That's a system that could be used. Making it in the real world, it would probably have to be a spread-fire of these stun-gun darts. Unless we assume that the bad guy is going to stand right in front of the register.

    Hmmm... I think Tams is right. But I think a 12 Guage would be a better choice. A double barrel side by side can be had for cheap. Easy to use and most effective.

  9. Blackhawk

    Blackhawk Member In Memoriam

    Tamara posted my first thought on this. :D
    Sounds more to me like Athena Research is a front for the Amalgamated Stop & Rob Brotherhood. :rolleyes:
  10. seeker_two

    seeker_two Well-Known Member

    But D.B. Wesson & J.M.Browning perfected it...:cool:

    Is that "Athena" as in "A-theen-a liquor store that needs a-robbin'...:evil: "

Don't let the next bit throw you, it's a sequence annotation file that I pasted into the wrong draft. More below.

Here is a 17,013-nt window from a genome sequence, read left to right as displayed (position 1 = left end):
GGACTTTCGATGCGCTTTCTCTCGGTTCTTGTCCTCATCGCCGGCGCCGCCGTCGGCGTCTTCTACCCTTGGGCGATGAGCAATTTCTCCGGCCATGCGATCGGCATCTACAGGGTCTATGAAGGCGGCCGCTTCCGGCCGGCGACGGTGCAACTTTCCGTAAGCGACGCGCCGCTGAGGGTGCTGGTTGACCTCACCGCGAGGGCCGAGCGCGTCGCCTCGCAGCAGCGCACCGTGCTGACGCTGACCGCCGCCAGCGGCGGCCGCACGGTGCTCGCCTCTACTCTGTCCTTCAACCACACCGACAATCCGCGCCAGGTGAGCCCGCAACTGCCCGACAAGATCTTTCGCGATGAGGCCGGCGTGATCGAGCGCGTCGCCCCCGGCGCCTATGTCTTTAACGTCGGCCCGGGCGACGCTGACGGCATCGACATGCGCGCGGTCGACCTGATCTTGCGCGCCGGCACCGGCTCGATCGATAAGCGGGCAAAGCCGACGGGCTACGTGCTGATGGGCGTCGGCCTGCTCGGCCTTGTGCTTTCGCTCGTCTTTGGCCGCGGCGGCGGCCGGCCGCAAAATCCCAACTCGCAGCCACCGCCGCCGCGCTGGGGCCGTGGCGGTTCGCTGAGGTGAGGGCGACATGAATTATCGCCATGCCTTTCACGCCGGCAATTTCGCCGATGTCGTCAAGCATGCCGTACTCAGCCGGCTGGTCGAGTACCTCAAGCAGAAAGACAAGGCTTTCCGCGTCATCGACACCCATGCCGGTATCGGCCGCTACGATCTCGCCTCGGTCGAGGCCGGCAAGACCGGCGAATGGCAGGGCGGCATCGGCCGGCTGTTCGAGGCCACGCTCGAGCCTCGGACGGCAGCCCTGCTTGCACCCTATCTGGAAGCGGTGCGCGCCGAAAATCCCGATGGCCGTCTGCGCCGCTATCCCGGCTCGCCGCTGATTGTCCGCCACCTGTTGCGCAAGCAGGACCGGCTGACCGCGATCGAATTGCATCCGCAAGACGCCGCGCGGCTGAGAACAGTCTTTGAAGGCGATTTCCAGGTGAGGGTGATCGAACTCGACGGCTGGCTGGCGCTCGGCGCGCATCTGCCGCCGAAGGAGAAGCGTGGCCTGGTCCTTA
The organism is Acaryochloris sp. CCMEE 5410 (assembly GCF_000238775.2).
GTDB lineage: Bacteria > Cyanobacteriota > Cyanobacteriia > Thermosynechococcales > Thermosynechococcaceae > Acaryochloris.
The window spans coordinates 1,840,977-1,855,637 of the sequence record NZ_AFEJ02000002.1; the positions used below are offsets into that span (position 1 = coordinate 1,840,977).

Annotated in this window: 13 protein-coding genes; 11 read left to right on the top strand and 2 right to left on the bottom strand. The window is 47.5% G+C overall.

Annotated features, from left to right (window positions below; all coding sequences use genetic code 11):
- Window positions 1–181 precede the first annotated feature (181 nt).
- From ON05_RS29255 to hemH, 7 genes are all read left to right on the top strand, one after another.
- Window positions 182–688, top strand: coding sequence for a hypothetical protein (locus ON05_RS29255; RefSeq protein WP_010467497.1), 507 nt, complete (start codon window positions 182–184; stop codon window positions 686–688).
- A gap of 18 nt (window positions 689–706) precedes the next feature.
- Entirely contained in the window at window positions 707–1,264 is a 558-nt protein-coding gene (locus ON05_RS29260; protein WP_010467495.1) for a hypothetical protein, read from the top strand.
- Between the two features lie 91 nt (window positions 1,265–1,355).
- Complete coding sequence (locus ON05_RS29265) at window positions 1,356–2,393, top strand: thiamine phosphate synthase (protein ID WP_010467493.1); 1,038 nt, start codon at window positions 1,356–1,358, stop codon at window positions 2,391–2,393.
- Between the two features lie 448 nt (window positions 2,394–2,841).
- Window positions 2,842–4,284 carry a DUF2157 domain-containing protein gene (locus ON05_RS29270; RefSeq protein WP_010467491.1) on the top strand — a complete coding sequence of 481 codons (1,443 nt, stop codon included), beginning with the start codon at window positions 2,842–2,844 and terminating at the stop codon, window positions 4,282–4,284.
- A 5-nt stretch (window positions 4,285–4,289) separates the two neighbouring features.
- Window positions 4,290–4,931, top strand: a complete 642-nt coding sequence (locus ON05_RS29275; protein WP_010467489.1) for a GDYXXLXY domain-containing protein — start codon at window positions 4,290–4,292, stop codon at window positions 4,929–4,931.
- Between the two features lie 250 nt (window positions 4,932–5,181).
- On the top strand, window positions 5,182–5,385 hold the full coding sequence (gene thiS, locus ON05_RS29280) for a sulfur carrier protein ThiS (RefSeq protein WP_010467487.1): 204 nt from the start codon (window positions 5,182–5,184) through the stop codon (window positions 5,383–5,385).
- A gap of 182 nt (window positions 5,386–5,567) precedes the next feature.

11. Croyance

    Croyance Well-Known Member

    What happens if a customer is hit with this taser? Is the robber just going to run or will he be angry and start shooting? If the robber is hit with the taser, what happens if he pulls the trigger from the convulsions and an employee or customer is shot? Does the store, chain, manufacturer of taser have enough liability insurance?
  12. Hkmp5sd

    Hkmp5sd Well-Known Member

    The very mentality that allowed 3 of 4 airliners to be used as guided missiles and kill thousands of civilians on the ground.
  13. Quartus

    Quartus Well-Known Member

    Uh, I don 't suppose the goblins would find out about this and just learn to keep to one side?

    Nah, they're not going to do that.


    The fundamental flaw was pointed out by Mr. Hkmp5sd.